You may know the names Norman Vincent Peale, James Allen, Earl Nightingale, Robert Schuller, and Dale Carnegie largely because of their work in the area of positive thinking. One of my favorite proponents is Zig Ziglar. In his book, Born to Win: Find Your Success Code, he wrote the following: Positive thinking won’t allow you … Continue reading Bringing Optimism Into The Classroom
One of my favorite activities as a child involved manipulating silly putty. It was great fun, because it was easy to reshape the rubbery mass into whatever came to mind. I also enjoyed flattening the putty out and pressing it on the Sunday comics to transfer the colorful images. The best part of it all … Continue reading The Silly Putty Brain
I find the human brain to be incredibly fascinating. It has been said that there are more than 86 billion neurons in the human brain, and learning actually changes the shape of the brain and the neural pathways. There have been a number of studies regarding how the neurons fire while learning takes place, and … Continue reading Neuroscience and Growth Mindset
As we begin our new year, we renew our focus on district-wide, school-wide, and classroom goals. Students themselves are a vital component of the goal setting process, and they should have the opportunity to create and pursue meaningful learning goals. What can classroom teachers and content specialists do to help students establish such goals? In … Continue reading Ready, Set, Goals!
This blog is taking a brief hiatus due to a necessary surgery and medical leave. I look forward to resuming publication in the near future. Stay tuned!
The importance of the adult-child relationship cannot be underestimated. Countless studies point to the conclusion that students who have a positive relationship with at least one adult in the school have higher attendance and achievement levels than those who do not have such a relationship. It’s important to remember that ANY adult – teacher, aide, … Continue reading Relationship-based Learning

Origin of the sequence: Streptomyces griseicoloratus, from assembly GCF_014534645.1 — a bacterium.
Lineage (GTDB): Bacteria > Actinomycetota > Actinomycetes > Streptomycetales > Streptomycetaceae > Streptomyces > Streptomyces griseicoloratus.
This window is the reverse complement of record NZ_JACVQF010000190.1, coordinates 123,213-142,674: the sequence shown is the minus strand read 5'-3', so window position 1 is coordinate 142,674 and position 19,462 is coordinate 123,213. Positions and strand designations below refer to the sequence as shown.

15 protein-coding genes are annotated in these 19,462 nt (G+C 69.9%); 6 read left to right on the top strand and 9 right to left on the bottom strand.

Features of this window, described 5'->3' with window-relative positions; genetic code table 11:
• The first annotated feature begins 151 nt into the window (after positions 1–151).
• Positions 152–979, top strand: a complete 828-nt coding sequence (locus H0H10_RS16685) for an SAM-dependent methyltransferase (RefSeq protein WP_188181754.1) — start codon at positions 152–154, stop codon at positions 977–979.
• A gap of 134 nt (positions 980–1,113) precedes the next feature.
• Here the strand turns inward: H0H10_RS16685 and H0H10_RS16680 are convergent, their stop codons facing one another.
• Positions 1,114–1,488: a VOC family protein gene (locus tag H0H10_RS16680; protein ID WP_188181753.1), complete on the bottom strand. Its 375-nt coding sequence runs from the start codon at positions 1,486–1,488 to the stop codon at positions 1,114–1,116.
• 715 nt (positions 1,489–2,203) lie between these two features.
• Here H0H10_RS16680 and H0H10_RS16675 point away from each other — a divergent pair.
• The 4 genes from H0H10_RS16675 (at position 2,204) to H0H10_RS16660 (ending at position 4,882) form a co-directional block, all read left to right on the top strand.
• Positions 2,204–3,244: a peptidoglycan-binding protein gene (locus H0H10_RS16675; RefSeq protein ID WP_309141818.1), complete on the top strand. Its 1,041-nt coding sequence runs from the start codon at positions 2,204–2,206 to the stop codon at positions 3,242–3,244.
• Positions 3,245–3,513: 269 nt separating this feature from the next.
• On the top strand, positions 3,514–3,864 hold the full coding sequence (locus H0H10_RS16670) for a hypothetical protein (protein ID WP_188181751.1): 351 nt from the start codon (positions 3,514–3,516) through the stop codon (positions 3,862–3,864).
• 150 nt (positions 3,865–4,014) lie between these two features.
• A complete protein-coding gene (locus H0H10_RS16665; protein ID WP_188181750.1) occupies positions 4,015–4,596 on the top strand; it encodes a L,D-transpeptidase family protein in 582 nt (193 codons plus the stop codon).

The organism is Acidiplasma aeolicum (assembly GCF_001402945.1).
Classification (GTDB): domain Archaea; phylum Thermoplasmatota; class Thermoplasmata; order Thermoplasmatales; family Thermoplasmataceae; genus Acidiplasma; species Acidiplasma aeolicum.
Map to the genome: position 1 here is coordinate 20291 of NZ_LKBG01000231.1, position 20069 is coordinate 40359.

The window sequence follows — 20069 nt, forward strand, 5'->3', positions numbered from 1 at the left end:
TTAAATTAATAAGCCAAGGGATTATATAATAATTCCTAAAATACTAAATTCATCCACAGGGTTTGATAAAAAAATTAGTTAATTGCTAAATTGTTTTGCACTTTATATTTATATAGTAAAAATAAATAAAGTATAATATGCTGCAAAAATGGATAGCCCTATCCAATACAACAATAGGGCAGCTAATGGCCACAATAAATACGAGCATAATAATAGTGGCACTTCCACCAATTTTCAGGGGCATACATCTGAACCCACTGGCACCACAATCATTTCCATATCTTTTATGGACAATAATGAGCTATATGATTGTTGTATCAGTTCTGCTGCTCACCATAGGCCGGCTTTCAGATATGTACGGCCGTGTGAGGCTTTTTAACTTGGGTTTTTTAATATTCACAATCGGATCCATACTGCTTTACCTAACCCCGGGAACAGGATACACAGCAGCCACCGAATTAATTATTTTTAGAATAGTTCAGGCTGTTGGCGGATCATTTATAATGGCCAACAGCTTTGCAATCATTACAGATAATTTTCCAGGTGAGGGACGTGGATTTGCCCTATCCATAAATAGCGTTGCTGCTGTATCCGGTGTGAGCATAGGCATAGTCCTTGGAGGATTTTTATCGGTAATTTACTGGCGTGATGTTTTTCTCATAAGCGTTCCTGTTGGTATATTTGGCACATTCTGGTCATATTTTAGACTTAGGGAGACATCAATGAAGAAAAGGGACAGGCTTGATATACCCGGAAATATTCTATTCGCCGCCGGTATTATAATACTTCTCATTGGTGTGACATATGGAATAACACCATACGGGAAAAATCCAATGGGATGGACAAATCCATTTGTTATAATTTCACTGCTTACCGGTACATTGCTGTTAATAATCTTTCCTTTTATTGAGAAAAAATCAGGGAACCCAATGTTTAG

One of the most well known television game shows in the history of the genre is Family Feud. If you’re not familiar with the show, it goes something like this: a survey group asks one hundred people a question like, “Other than a birthday, what’s a good reason to throw a party?” Contestants are then … Continue reading Survey Says . . .
Not long ago I visited with one of my former students. I taught him while he was in his senior year. By his own admission, his high school academic record was a little above average. After high school, he was able to enter a program at a nearby community college, and his academic marks were … Continue reading Engagement Makes It Personal
As a band director, I conducted my fair share of performances. In case you’re wondering, it does involve a little more than just standing in front of the musicians flapping my arms! Creating a beautiful performance involves knowing how all the parts work together to achieve the musical goals of the composer. All of the … Continue reading SCORE with Student Engagement
The last quarter of the academic year can be challenging for students, because they are starting to focus more on their outdoor activities. Even so, there are ways that teachers can help students dig deep and engage in their learning. In the article 6 Intrinsic Motivators to Power Up Your Teaching, author Mike Anderson identifies … Continue reading Student Engagement: It’s As Easy As ABC PFC!